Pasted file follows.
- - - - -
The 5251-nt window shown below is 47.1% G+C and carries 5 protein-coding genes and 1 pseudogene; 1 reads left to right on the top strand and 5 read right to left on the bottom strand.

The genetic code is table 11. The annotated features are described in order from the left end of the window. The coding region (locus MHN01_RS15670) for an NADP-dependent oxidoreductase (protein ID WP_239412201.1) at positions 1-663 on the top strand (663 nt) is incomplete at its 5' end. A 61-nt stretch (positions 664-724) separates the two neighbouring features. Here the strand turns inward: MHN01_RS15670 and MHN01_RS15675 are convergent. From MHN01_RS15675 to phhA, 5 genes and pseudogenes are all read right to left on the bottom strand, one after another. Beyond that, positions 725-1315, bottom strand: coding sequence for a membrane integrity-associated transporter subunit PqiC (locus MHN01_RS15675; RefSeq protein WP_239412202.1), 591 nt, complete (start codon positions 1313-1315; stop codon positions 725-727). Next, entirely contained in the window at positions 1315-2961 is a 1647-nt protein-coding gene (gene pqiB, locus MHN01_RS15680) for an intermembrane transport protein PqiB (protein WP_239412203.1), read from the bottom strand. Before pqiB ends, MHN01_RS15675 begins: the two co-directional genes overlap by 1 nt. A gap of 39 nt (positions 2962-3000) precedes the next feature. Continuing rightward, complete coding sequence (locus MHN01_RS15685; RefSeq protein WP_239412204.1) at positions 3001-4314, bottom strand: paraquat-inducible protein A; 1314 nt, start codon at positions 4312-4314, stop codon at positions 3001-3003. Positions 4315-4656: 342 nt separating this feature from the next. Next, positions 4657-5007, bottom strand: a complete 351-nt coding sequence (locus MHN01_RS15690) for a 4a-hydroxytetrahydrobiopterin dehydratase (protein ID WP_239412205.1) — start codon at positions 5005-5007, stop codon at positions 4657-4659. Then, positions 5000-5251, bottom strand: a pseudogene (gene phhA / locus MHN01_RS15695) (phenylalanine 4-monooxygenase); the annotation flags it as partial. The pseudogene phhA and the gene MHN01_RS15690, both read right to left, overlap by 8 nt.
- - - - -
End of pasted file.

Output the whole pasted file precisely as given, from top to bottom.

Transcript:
The 5251-nt window shown below is 47.1% G+C and carries 5 protein-coding genes and 1 pseudogene; 1 reads left to right on the top strand and 5 read right to left on the bottom strand.

The genetic code is table 11. The annotated features are described in order from the left end of the window. The coding region (locus MHN01_RS15670) for an NADP-dependent oxidoreductase (protein ID WP_239412201.1) at positions 1-663 on the top strand (663 nt) is incomplete at its 5' end. A 61-nt stretch (positions 664-724) separates the two neighbouring features. Here the strand turns inward: MHN01_RS15670 and MHN01_RS15675 are convergent. From MHN01_RS15675 to phhA, 5 genes and pseudogenes are all read right to left on the bottom strand, one after another. Beyond that, positions 725-1315, bottom strand: coding sequence for a membrane integrity-associated transporter subunit PqiC (locus MHN01_RS15675; RefSeq protein WP_239412202.1), 591 nt, complete (start codon positions 1313-1315; stop codon positions 725-727). Next, entirely contained in the window at positions 1315-2961 is a 1647-nt protein-coding gene (gene pqiB, locus MHN01_RS15680) for an intermembrane transport protein PqiB (protein WP_239412203.1), read from the bottom strand. Before pqiB ends, MHN01_RS15675 begins: the two co-directional genes overlap by 1 nt. A gap of 39 nt (positions 2962-3000) precedes the next feature. Continuing rightward, complete coding sequence (locus MHN01_RS15685; RefSeq protein WP_239412204.1) at positions 3001-4314, bottom strand: paraquat-inducible protein A; 1314 nt, start codon at positions 4312-4314, stop codon at positions 3001-3003. Positions 4315-4656: 342 nt separating this feature from the next. Next, positions 4657-5007, bottom strand: a complete 351-nt coding sequence (locus MHN01_RS15690) for a 4a-hydroxytetrahydrobiopterin dehydratase (protein ID WP_239412205.1) — start codon at positions 5005-5007, stop codon at positions 4657-4659. Then, positions 5000-5251, bottom strand: a pseudogene (gene phhA / locus MHN01_RS15695) (phenylalanine 4-monooxygenase); the annotation flags it as partial. The pseudogene phhA and the gene MHN01_RS15690, both read right to left, overlap by 8 nt.